This morning marked the final debut of Gap's new 1969 denim collection, (we think). So despite the fact that it's fifty blocks away from my apartment, it's one million humid degrees outside and I'm usually still in bed (though working) at 9am, I made my way to their flagship with the promise of Anja's perfectly distressed skinnies - cute boys with coffee and Patrick Robinson weren't bad either. (Yes, I know I sound like a brat.) But when I got there, I wavered on my Anja decision. There was a full spread of the softest jeans in white, black, light and dark, with or without holes and buttons and even a riding pant in green with Gwyneth Paltrow's name all over them (a good thing). Patrick and his team have been working on the fit and design for over a year and their attention to detail, especially considering the $69 price tag, is impressive. I did walk away with the Anja's - or in Gap speak the Destructed Always Skinny - but as soon as it's cool enough to even consider pulling on pants, I think I'll go back for more.
Gap's Upper Echelons Get All Shook Up; Related, Patrick Robinson Wants to Look at Your Ass in a Pair Of Jeans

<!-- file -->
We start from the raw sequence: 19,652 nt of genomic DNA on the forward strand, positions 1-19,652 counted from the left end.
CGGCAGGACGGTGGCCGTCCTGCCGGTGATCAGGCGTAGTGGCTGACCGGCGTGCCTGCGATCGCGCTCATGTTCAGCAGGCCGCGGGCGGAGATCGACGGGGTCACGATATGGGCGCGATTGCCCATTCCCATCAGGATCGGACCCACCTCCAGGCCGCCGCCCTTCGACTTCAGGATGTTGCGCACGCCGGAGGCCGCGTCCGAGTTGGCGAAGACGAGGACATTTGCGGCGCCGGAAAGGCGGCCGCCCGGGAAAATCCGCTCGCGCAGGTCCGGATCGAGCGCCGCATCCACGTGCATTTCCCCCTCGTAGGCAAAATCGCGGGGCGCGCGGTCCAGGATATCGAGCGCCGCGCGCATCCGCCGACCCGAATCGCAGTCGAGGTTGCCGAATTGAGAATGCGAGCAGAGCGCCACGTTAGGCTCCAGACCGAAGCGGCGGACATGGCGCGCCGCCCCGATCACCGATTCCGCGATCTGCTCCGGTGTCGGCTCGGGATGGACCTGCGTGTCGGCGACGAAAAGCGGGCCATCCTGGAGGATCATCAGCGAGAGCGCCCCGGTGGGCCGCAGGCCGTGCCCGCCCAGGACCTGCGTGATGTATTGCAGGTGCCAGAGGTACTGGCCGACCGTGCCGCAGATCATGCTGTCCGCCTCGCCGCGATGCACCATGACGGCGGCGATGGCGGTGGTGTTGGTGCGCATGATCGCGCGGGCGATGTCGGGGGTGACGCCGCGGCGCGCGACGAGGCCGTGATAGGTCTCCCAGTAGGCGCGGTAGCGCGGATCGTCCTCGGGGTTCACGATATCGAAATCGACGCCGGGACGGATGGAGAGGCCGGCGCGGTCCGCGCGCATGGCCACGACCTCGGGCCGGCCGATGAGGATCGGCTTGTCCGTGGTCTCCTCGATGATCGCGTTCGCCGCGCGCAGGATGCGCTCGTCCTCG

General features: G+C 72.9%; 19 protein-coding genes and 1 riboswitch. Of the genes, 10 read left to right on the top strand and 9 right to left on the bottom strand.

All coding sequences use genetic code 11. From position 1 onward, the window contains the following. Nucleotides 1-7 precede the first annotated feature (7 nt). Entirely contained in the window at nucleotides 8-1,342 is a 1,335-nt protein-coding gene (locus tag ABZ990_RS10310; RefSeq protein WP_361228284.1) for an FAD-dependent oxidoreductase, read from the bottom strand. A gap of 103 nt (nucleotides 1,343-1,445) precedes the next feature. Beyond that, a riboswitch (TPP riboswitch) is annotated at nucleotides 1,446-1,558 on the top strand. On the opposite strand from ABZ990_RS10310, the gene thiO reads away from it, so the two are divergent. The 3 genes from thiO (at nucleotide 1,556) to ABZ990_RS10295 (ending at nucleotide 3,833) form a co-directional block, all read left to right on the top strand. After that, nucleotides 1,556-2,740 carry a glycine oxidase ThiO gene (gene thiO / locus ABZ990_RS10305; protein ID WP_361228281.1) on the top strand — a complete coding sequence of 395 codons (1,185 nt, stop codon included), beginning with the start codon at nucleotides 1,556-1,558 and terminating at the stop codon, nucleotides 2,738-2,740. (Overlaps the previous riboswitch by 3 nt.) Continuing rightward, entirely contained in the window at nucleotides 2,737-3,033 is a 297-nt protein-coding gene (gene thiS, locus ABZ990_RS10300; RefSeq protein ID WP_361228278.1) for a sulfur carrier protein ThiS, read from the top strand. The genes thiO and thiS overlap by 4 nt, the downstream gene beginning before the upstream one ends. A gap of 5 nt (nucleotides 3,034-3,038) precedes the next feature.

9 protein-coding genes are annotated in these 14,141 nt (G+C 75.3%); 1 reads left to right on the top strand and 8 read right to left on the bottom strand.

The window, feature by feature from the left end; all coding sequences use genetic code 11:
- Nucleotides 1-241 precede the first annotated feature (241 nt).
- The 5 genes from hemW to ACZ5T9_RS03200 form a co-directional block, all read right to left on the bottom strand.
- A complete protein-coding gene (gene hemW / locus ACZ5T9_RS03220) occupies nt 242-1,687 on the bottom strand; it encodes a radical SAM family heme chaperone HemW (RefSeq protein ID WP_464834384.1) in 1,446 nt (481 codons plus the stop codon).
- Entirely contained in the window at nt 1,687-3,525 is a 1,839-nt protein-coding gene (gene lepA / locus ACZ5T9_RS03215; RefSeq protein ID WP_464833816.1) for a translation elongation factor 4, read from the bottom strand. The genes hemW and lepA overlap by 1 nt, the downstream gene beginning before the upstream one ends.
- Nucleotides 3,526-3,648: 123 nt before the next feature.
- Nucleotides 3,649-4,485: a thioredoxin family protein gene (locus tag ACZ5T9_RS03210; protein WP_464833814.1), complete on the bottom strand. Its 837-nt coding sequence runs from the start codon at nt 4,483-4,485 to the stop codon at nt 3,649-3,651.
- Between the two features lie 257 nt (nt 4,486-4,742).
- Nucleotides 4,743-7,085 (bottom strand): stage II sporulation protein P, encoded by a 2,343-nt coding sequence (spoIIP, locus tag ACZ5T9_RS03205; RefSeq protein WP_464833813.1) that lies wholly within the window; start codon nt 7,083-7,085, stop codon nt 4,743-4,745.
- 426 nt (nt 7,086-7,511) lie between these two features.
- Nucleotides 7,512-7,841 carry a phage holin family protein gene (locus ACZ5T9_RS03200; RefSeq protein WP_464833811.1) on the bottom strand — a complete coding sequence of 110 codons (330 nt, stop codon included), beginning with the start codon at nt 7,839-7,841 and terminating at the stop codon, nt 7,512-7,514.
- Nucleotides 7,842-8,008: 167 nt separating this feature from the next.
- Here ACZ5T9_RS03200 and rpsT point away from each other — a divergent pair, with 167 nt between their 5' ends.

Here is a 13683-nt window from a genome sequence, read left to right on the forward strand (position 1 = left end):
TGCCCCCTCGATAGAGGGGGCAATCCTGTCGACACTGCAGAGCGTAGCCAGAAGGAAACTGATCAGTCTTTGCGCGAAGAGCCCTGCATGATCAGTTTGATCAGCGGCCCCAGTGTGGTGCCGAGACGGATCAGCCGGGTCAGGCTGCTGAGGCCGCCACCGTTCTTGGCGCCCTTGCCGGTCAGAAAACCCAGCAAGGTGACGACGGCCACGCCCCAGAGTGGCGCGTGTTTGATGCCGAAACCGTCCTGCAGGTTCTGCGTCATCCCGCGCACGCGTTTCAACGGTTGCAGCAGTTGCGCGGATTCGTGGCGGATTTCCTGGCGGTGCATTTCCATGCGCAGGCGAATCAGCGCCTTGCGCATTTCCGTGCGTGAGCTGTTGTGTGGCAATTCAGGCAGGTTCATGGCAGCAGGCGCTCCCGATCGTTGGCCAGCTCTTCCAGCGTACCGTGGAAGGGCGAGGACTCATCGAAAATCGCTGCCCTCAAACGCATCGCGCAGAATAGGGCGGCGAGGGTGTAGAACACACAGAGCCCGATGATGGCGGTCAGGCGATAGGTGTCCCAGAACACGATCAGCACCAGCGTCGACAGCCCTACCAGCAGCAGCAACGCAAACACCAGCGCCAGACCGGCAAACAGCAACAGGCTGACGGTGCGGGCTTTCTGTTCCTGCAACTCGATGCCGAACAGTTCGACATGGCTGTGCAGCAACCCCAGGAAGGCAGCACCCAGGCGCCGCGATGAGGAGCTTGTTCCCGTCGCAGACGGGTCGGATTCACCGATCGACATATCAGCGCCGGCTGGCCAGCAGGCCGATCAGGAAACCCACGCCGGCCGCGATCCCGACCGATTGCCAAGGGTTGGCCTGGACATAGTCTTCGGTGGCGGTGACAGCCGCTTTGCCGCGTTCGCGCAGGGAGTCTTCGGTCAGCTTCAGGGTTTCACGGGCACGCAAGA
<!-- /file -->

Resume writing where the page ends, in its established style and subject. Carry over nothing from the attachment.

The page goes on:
Gap is all over the news today. The front page of this morning's WWD reveals that Gap Inc’s chairman and CEO, Glenn Murphy, has cleaned house at the brand. Marka Hansen, the former president of Gap North America, was sacked and will be succeeded by Art Peck, president of Gap Inc.’s outlet division and executive vice president of corporate strategy. And, Ogilvy & Mather Wolrdwide is the new ad agency for Gap. (That means Laird + Partners, the label's longtime creative agency, is out.) Pam Wallack, currently president of Gap Adult North America, will become executive director of the new Gap Global Creative Center, based in NYC. In a move reflecting Gap’s serious need to attract more creative talent, the Global Creative Center will function as a central headquarters for design. As WWD points out, it’s probably easier to find design talent in NYC than in San Francisco where the brand is currently headquartered. Gap's creative director, Patrick Robinson, has definitely done his part in improving the design and image of Gap. The second free-standing 1969 store just opened today in NYC. The first is in LA. These stores are meant to highlight the two-year-old Gap spin-off brand 1969, to offer pieces that are currently in Japanese and European Gap stores, and to be a showpiece for the “cool, sexy part of the brand,” as Patrick Robinson mentioned to me at the opening of the store this morning.